And here is the recipe: The commercial buns that seem to have the most heft and texture all call themselves ‘potato’ buns. I decided to see if instant potatoes (a brand with no flavorings or additional ingredients) would work. (Next time I’ll use fresh potato to see any difference. I’ll boil 1 medium raw grated potato in the ½ cup water.)
6 Cups flour (I used 4 cups all-purpose and 2 cups white whole wheat)
1 TBLS sugar or honey
1 TBLS salt
1 TBLS yeast
8 oz unsalted butter melted (or lard or olive oil)
½ Cup instant potato flake
2 Cups warm milk
½ Cup warm water (maybe more if you use more whole wheat flour)
Combine all the ingredients in the bowl and mix well. I let the mix sit for 10 min or so before kneading it just to see if I need to add more flour or water; you want a fairly firm dough. Then I knead the dough for 8-10 minutes adding as little flour as possible.
Let the dough rise in a greased bowl covered with clear wrap and draped with a towel for at least an hour and a half.
In the meantime create your baking pan. Use heavy duty foil folded in an accordion pleat. Lay the foil in the pan, separate the sections and crimp the outside rim to the cookie sheet. Keep the top edges of each section an inch or so above the rim of the cookie sheet. Spray the pan sections with cooking spray. Have another cookie sheet ready to use as a lid for the pan during the first part of the baking.
When the dough has doubled, punch it down and divide it in half with the bench scraper. Put one half aside for the second batch. My ‘pan’ turned out to have 7 sections so I divided my dough into 7 pieces. Flatten each dough piece and tightly roll it into a log stretching it to make sure it will be long enough for your sausage after it has risen. Cover the formed rolls lightly with clear wrap and a towel and let rise for a half an hour. Set the oven to 375 degrees.
When the rolls are almost doubled in size gently remove the clear wrap and cover the whole pan with an upside down cookie sheet. This keeps the tops of the rolls from browning too fast. After 20 min in the oven remove the top cookie sheet and finish the baking for another 5 minutes.
Cool on a rack. When the pan is mostly cooled down form the second batch, let them rise and do the whole thing over again.
These hot dog buns can be frozen for several weeks.
What a busy spring it has been! Since the last of the chickens went into the freezer the garden, the hoop house, and the barn have taken much of our time.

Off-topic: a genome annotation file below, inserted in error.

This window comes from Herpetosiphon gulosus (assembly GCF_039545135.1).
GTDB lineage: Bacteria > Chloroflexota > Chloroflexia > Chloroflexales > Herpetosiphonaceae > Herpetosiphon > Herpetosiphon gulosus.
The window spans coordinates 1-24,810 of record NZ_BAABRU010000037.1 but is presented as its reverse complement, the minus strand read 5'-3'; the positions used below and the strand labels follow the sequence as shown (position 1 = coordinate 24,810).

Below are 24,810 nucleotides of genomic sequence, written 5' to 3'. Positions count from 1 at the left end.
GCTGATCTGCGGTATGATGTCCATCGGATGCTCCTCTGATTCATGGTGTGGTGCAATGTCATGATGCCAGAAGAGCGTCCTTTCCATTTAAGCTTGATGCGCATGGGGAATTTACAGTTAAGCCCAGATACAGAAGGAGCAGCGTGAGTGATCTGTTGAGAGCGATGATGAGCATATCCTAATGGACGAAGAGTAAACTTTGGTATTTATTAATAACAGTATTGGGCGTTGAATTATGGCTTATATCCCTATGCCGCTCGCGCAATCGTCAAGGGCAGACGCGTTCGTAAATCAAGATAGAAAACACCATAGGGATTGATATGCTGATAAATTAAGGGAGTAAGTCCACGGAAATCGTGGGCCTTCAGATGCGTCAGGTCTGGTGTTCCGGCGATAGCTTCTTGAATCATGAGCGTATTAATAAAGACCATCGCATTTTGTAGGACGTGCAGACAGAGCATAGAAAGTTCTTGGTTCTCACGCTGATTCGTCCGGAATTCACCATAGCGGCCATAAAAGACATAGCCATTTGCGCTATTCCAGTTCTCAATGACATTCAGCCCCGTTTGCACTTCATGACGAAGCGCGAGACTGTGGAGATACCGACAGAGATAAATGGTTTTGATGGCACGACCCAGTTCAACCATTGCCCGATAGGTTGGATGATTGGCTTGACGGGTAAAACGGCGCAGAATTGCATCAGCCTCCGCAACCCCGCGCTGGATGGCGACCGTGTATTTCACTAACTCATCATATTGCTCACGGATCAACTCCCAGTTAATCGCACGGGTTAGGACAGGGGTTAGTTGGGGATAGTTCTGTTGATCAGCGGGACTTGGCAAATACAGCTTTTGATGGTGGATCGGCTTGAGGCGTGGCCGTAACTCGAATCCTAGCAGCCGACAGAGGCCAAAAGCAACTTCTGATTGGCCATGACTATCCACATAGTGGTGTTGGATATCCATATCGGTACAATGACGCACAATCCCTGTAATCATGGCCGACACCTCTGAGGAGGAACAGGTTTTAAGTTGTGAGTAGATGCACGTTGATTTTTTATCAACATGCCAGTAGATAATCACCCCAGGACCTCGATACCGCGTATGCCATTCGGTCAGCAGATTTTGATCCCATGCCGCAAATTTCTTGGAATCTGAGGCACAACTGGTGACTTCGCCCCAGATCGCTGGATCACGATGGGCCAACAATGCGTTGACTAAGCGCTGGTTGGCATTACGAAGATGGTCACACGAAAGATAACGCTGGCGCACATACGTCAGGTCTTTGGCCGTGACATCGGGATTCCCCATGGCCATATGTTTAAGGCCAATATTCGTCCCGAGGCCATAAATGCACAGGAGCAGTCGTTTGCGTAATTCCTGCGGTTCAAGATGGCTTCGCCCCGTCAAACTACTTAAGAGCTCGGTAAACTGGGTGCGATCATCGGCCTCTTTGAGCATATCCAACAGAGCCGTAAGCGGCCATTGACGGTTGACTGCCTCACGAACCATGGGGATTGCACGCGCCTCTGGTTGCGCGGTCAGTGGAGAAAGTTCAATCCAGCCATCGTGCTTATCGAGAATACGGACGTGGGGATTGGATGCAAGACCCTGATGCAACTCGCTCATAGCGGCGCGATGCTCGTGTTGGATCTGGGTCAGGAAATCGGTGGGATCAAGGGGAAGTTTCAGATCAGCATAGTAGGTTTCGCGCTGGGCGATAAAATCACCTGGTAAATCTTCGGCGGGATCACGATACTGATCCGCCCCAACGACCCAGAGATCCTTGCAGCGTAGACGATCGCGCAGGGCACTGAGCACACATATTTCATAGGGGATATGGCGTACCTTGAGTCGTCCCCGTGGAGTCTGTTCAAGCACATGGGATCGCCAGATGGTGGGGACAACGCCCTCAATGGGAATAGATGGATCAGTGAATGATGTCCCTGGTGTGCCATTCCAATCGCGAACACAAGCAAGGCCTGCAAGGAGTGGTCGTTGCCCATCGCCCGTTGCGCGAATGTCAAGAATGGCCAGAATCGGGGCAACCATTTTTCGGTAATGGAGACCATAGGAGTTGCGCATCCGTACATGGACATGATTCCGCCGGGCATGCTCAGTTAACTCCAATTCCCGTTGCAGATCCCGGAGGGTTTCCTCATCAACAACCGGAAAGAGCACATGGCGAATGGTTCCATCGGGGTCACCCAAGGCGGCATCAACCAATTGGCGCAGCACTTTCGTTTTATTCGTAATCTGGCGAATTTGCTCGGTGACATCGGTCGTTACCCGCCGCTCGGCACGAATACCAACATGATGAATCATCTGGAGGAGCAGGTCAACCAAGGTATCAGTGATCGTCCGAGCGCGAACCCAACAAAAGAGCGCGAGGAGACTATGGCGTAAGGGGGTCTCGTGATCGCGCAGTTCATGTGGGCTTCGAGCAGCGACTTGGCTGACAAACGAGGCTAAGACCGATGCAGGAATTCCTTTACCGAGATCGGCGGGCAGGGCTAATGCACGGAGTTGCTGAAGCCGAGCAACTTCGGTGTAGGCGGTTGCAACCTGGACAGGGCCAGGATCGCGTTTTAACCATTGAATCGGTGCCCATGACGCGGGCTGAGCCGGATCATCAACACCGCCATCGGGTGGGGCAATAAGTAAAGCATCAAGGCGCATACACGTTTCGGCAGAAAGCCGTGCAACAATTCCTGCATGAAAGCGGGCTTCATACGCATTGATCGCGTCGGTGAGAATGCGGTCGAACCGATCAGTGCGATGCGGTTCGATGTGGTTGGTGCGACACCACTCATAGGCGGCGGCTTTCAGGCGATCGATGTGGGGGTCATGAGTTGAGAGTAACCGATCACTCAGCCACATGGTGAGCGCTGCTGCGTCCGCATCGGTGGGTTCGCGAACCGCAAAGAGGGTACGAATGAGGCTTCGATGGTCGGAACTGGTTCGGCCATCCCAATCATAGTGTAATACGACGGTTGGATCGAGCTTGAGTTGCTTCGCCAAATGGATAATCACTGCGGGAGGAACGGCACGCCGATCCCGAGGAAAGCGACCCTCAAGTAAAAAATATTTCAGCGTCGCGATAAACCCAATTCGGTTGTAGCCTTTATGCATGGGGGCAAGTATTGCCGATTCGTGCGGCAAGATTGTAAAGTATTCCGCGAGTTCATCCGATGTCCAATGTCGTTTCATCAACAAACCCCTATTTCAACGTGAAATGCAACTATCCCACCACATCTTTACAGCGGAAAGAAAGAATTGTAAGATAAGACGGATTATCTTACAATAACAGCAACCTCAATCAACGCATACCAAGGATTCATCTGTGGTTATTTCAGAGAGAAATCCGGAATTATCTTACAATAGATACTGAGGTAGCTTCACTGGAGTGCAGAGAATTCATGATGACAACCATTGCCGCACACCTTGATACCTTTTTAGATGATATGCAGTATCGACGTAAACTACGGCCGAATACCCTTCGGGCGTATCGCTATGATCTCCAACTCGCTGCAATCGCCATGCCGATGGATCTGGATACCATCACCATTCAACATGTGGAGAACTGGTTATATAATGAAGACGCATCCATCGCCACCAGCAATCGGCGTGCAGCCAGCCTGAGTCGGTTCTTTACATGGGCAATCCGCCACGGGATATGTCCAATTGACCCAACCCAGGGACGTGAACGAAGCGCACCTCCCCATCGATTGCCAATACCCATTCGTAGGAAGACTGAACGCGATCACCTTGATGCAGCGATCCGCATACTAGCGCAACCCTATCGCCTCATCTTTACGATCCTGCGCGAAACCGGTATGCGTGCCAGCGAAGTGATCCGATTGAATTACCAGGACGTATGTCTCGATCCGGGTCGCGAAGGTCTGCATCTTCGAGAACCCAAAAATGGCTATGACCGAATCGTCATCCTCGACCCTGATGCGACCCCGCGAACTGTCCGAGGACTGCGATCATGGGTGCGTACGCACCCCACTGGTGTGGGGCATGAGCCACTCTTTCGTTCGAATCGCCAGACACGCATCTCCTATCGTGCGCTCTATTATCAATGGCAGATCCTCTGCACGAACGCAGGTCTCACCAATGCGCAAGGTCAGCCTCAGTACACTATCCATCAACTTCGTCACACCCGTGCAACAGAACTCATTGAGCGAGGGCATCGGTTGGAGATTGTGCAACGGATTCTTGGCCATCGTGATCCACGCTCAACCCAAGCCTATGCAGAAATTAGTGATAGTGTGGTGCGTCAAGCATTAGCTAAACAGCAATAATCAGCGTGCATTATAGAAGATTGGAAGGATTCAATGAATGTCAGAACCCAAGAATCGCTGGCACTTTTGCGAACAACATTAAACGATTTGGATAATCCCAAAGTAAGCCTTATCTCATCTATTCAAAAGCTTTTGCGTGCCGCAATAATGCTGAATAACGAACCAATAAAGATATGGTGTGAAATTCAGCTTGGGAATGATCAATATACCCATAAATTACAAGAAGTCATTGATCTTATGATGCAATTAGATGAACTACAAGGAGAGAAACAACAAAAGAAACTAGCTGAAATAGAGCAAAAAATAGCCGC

In May we celebrated my husband’s 75th birthday – wonderful friends, great food, much laughter! We grilled two of our large chickens – they each weighed in at 8 lbs-marinated in Apricot/Garlic/Hoisen goodness.
The fresh ham was marinated in garlic, paprika, cumin, rum, sugar–then rubbed with more garlic, sugar and paprika. It smoked for 8 hours and was a great success. Yum!
As usual we joyfully celebrated the first totally homegrown meal of the season; fried chicken, kale, new potatoes, with lots of gravy. Now pretty much most of our evening meals are largely home grown with the first of the summer bounty coming in to be combined with our eggs, the stored pork and chicken.
Kip’s seven chicks from the incubation experiment have grown into lovely little birds. Their coloration ranges from mostly buff blending into speckled gray and black to mostly gray and black. See how sweet they are?
I am delighted with the veggies growing in the hoop house. We’re getting summer squashes and cucumbers.
Out in the large garden the spinach is gone and I think we will be eating cabbage and chard soon. We harvested the second row of potatoes yesterday; RED NORLAND.
The large bed of Yukon Gold potatoes will be ready next week. All the seed potatoes came from last year’s crop as did the Elephant Garlic which is also ready to be harvested. This morning I sowed a double row of winter carrots. Even in the heat of summer we have to think of the chill of winter if food self-reliance is our realistic goal.
Other fall plantings of collards, kale, and more scallions will come over the next two weeks. The big planting of Italian Flat Beans and Kentucky wonders will end up being canned, while the yellow bush beans get eaten fresh. I plant a 4 foot row of the yellow bush beans every two weeks or so through the season as soil becomes available.
Last week I went off for a lovely two days in Richmond with the Southern Foodways Alliance Summer Symposium to talk about Mary Randolph and the black cooks in her kitchens. There is some serious and delicious food action happening in Richmond!! The cooks and restaurants and provisioners organized to feed us all were inspired by The Virginia House-Wife, that 1824 classic of fine food. Some cooks did riffs, others did authentic, all were incredible spreads.
The rain has been persistent and regular all spring—one hates to complain—but I could use a few dry hot days!
Any ideas my friends? I have not been able to find a successful way to set my cookery class schedules so as to end up with the necessary sized group and the dates/topics possible. I love teaching and I miss students coming to my house. I have PayPal for payment and can also get a Square so people can pay when they get here.